- Milk protein – Whey and casein proteins are the top two proteins found in milk. These proteins, when mixed with coffee, create that distinct creamy taste that we love with our latte and cappuccino. And when your coffee is hot, it makes the milk taste creamier.
- Homogenized milk – Milk fat is reduced through a process called homogenization. It helps to store milk for longer periods of time without the milk creaming problem that often happens when milk is stored.
We mentioned about milk froth and milk foam. Are they one and the same? Or do they have differences? Let’s find out.
Milk froth vs milk foam?
Coffee experts agree that milk froth and milk foam are essentially the same. Both are milk with bubbles. However, the difference lies in the texture.
Milk froth – has tighter bubbles that mixed together with milk and coffee to create a thicker and textured drink. Milk froth is often used for lattes.
Milk foam – has bigger and lighter bubbles. It often settles on top of the coffee to create that fluffy, foamy topping. Milk foam is perfect for cappuccino.
Milk foam is easier to create. Milk froth requires a certain hand skill to make a tighter froth perfect for gourmet latte drinks and latte art.
How do you make milk bubbles?
Frothing or foaming milk is basically introducing air to the liquid. This create bubbles. One important element to make this a success is to ensure that your milk is warm enough. Not cold or too hot. Just warm. The recommended temperature is about 95 degrees Fahrenheit.
There are various ways to make milk bubbles:
- Shaking in a jar. Put warm milk in a jar. Close the lid tightly and shake vigorously. This creates large bubbles of milk. Good enough for a homemade cappuccino.
- Whisk by hand. Place warm milk in bowl. Whisk the milk back and forth. This is creates a more even foam compared to the jar exercise.
- Use an electric mixer. Heat the milk. Place in the mixer dish. Whisk for a minute until you get the desired fluffiness.
- Frothing wand. Warm your milk. Put the wand in the container where you are warming the milk. Whisk the want until you get the desired froth.
- Put warm milk in a blender and set to medium speed. Always keep lid close.
- French press. Yes, you can use it. Place warm milk in the carafe. Press the plunger up and down until you get the desired froth.
Which milk is best for coffee?
There is no one answer to this question. However, coffee experts suggest that some milk works well for coffee while others are not.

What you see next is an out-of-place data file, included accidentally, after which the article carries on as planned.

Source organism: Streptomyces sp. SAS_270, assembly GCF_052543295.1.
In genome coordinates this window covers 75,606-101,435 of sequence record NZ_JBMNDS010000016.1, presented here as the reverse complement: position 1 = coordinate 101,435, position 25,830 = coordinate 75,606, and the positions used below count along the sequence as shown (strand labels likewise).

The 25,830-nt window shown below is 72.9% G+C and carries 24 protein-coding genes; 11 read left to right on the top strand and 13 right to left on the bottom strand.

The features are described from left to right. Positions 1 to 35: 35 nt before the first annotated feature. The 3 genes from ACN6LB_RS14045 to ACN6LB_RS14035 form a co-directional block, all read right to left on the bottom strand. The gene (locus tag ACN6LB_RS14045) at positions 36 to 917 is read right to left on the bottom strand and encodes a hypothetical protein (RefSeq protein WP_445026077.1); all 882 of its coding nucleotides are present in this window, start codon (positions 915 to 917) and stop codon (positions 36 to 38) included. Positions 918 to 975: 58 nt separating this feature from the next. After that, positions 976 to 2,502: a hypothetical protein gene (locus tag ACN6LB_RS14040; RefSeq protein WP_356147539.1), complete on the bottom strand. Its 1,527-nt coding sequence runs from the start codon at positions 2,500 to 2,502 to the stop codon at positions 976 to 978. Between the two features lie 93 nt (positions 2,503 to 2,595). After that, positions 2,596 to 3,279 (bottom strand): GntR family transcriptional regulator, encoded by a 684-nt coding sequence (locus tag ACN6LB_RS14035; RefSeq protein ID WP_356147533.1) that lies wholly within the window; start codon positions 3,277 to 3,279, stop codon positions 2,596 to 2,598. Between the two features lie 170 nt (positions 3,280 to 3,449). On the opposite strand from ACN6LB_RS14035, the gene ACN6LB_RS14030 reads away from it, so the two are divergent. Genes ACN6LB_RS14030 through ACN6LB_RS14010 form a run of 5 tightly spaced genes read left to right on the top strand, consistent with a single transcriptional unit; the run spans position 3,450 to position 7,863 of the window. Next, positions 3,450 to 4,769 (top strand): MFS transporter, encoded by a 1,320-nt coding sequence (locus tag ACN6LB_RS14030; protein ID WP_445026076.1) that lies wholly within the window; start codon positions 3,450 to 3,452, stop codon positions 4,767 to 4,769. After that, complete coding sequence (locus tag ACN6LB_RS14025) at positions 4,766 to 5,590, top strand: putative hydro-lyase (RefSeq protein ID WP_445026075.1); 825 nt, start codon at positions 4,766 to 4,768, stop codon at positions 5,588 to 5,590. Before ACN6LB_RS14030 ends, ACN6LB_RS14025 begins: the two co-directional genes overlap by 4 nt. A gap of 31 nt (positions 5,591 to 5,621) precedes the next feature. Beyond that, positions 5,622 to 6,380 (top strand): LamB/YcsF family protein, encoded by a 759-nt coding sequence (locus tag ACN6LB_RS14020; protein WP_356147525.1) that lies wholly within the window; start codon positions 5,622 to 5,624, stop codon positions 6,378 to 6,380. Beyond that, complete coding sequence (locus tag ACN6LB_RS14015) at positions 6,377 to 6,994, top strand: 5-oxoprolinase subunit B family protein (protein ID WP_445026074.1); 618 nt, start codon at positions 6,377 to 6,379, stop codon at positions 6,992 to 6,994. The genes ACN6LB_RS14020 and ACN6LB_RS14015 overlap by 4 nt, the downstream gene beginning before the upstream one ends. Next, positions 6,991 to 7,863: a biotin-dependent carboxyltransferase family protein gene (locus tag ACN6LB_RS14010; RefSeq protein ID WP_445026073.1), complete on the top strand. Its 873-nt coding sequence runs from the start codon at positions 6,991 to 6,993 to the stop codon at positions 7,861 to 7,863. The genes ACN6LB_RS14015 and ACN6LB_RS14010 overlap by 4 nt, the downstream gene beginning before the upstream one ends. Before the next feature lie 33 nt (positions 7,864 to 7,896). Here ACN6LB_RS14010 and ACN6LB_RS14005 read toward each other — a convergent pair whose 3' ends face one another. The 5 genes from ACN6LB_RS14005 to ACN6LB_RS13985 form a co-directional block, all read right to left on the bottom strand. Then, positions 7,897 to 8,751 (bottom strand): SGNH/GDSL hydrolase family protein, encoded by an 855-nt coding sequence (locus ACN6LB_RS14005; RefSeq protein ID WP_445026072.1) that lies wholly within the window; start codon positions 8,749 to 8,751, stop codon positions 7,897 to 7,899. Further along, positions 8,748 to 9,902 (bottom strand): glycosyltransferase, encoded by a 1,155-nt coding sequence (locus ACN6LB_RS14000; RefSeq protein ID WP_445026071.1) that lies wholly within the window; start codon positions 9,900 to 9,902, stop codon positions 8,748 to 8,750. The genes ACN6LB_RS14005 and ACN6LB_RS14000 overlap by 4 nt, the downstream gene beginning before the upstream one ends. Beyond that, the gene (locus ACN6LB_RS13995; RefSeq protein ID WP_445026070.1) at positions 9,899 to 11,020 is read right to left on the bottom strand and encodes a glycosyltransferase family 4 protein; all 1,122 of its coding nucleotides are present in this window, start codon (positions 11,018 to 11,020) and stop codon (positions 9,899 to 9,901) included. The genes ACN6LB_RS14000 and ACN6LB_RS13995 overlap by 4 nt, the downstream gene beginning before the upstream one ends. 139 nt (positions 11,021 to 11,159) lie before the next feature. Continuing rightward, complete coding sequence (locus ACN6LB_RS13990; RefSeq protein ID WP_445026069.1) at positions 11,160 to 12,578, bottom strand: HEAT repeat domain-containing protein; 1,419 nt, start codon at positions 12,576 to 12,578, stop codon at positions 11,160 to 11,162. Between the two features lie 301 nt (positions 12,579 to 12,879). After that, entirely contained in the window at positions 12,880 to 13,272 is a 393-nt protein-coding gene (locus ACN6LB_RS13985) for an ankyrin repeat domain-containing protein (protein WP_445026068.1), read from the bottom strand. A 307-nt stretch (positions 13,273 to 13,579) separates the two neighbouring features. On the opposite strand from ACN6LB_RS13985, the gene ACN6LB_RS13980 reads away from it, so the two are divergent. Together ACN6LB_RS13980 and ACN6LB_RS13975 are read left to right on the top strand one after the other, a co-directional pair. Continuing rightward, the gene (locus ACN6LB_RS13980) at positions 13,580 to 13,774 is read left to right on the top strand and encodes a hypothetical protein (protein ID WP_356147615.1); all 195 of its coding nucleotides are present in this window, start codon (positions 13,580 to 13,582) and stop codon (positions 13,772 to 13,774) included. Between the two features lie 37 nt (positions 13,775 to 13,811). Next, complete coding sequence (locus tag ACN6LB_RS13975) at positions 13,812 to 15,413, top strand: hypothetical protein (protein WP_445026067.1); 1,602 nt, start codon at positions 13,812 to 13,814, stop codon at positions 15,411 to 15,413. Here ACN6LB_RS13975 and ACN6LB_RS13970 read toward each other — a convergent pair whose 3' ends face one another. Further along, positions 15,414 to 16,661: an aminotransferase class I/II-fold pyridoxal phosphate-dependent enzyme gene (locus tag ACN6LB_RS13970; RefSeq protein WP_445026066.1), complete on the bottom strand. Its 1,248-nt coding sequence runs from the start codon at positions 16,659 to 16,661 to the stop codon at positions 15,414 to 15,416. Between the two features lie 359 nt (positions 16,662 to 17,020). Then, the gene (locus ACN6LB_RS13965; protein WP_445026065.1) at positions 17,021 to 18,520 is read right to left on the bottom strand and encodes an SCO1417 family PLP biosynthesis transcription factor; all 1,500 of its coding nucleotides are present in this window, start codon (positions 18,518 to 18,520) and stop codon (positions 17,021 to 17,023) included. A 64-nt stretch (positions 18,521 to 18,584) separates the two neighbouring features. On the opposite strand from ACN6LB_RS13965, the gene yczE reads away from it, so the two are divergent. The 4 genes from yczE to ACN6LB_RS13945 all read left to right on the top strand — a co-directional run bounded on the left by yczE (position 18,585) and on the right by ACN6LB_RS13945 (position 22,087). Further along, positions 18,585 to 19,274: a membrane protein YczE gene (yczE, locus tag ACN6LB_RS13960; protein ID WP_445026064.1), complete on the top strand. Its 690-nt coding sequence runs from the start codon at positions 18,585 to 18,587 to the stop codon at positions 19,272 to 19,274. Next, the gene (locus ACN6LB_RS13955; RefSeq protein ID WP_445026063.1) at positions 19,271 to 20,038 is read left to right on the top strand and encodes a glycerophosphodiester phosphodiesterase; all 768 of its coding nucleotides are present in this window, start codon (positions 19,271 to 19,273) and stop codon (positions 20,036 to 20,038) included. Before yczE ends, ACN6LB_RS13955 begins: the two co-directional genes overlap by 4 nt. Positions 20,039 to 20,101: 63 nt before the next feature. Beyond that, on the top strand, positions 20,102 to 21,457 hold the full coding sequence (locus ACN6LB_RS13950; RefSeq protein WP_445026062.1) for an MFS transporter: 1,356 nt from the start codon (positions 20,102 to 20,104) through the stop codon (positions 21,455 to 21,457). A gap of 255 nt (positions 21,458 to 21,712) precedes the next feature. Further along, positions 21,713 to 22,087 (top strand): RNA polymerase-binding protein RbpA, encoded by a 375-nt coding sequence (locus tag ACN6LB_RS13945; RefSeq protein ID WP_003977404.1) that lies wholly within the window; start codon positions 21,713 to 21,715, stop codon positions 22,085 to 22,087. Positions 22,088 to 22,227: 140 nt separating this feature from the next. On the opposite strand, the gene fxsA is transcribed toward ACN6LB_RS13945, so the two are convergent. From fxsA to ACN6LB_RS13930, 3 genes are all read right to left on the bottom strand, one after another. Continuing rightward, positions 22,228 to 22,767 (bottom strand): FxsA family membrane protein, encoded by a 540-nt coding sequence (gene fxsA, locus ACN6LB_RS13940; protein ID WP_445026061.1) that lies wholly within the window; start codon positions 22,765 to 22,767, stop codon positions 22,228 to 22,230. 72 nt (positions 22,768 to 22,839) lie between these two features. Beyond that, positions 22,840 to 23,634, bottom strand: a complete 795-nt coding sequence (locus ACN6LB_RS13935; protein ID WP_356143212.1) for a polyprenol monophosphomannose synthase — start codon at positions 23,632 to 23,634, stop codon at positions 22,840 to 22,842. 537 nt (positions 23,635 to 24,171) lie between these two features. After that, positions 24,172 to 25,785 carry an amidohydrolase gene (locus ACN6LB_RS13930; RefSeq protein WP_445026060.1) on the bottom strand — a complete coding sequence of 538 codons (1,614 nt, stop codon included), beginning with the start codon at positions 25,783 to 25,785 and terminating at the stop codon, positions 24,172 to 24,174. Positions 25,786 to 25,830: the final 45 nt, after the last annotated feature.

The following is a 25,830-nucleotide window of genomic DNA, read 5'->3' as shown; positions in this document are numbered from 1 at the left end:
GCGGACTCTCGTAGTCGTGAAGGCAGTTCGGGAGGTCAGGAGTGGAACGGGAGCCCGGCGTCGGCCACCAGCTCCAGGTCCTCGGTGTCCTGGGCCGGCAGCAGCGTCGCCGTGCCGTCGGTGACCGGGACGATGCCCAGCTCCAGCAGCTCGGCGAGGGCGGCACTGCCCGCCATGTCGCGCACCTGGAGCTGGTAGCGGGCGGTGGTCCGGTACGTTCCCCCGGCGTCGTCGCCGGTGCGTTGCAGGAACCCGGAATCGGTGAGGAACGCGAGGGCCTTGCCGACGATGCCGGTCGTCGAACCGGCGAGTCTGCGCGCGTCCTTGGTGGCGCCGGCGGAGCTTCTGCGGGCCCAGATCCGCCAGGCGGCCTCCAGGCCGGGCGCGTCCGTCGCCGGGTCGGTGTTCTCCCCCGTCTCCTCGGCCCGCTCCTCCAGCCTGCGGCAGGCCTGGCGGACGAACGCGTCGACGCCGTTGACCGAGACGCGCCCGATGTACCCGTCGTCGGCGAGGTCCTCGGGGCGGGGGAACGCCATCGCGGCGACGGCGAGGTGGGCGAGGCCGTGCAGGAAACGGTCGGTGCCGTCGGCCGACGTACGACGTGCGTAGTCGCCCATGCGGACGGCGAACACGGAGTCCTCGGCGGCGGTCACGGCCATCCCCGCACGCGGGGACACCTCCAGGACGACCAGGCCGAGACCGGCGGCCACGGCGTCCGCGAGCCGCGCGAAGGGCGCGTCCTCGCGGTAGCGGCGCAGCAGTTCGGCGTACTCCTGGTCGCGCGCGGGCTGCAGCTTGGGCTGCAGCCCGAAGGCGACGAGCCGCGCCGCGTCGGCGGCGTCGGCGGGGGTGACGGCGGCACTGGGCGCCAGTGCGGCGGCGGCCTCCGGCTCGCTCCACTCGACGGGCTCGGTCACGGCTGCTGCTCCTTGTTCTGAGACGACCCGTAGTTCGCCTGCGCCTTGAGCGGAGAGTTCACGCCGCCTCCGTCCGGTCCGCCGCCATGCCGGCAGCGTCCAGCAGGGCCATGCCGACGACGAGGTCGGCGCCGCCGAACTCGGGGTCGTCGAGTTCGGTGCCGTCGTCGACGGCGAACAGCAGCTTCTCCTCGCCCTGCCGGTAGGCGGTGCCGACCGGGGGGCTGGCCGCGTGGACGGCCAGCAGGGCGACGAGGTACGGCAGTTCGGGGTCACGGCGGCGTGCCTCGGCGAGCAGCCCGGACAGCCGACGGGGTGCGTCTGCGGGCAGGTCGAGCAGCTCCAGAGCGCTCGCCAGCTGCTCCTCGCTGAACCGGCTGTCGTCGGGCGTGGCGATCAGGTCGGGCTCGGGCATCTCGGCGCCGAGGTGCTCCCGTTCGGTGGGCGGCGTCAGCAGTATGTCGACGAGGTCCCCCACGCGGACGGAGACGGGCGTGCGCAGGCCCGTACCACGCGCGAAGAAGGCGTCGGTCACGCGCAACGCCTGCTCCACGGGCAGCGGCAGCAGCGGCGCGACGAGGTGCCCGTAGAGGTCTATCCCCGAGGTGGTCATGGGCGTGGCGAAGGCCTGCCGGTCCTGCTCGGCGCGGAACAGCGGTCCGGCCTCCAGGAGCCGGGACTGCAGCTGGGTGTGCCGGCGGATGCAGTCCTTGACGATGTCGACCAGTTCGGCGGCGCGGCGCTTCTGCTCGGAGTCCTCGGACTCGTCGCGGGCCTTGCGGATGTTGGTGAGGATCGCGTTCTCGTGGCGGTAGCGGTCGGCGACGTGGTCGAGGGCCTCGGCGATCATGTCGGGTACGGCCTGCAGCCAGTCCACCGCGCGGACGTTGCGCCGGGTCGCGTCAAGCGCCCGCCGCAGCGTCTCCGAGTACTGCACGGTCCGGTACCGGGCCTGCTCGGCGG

For latte and cappuccino – Milk with a higher fat is better. Experts say that milk with 12% fat works really well for drinks with milk. Skim milk is a no-no. It makes a watered down latte.
Barista milk – Known as Straus Barista Milk, this is specifically crafted for barista style coffee. It’s a cream-top milk that is lightly homogenized. It is more stable and good for frothing and foaming.
Black coffee – It’s perfect just the way it is. Just add sugar if you like it sweet. Adding milk will only reduce the subtle flavor and fruity notes of coffee.
Diner coffee – Best used with powder creamer to mix well with the coffee.
Recommended milk frothers in the market
If you have the budget, you can take a look at these milk frothers:
Breville Milk Café
This nice milk frother can make 3 cups of frothed milk. It has an auto off feature. It turns off when the desired temperature and froth is achieved. It also comes with different discs – cappuccino and latte. This helps creating the perfect froth for your favorite drink. It works well with organic milk.
Epica Automatic Milk Frother
This milk frother can use hot or cold milk, perfect for hot latte or iced cappuccino. It can heat a cup of milk and use it for 3 or more cups of latte. Milk volume increases when ferothed. The carafe is easily detached for quick cleaning.
Nespresso Aeroccino Plus Milk Frother
It can hold up to 250 ml of milk. It can make hot and cold milk froth for lattes and cappuccinos. It can make milk froth in as quick as 70 seconds.
HIC Milk Creamer Frother
It has 14 oz capacity and frothes milk in just a minute. It’s a manual frother with a plunger that you push up and down.